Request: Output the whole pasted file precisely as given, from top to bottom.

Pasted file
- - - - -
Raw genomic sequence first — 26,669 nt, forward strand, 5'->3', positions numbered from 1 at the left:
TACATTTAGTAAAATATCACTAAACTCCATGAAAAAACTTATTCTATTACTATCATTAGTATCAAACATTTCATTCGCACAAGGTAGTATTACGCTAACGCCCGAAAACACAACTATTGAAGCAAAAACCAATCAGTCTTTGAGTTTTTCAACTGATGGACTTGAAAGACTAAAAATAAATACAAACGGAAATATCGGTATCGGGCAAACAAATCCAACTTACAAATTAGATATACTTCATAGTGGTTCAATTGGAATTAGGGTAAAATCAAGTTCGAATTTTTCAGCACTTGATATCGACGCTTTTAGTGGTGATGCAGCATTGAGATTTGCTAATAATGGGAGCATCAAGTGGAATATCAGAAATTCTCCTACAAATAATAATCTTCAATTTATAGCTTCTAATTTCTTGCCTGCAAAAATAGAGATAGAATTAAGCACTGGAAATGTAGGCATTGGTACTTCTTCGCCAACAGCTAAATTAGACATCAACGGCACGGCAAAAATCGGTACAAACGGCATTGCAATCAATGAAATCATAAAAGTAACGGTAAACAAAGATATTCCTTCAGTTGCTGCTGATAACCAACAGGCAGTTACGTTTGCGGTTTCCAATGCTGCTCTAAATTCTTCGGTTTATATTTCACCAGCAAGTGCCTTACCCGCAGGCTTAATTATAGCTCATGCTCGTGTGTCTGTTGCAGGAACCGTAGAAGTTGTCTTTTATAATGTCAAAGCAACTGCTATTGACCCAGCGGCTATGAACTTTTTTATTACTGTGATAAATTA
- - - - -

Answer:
Raw genomic sequence first — 26,669 nt, forward strand, 5'->3', positions numbered from 1 at the left:
TACATTTAGTAAAATATCACTAAACTCCATGAAAAAACTTATTCTATTACTATCATTAGTATCAAACATTTCATTCGCACAAGGTAGTATTACGCTAACGCCCGAAAACACAACTATTGAAGCAAAAACCAATCAGTCTTTGAGTTTTTCAACTGATGGACTTGAAAGACTAAAAATAAATACAAACGGAAATATCGGTATCGGGCAAACAAATCCAACTTACAAATTAGATATACTTCATAGTGGTTCAATTGGAATTAGGGTAAAATCAAGTTCGAATTTTTCAGCACTTGATATCGACGCTTTTAGTGGTGATGCAGCATTGAGATTTGCTAATAATGGGAGCATCAAGTGGAATATCAGAAATTCTCCTACAAATAATAATCTTCAATTTATAGCTTCTAATTTCTTGCCTGCAAAAATAGAGATAGAATTAAGCACTGGAAATGTAGGCATTGGTACTTCTTCGCCAACAGCTAAATTAGACATCAACGGCACGGCAAAAATCGGTACAAACGGCATTGCAATCAATGAAATCATAAAAGTAACGGTAAACAAAGATATTCCTTCAGTTGCTGCTGATAACCAACAGGCAGTTACGTTTGCGGTTTCCAATGCTGCTCTAAATTCTTCGGTTTATATTTCACCAGCAAGTGCCTTACCCGCAGGCTTAATTATAGCTCATGCTCGTGTGTCTGTTGCAGGAACCGTAGAAGTTGTCTTTTATAATGTCAAAGCAACTGCTATTGACCCAGCGGCTATGAACTTTTTTATTACTGTGATAAATTA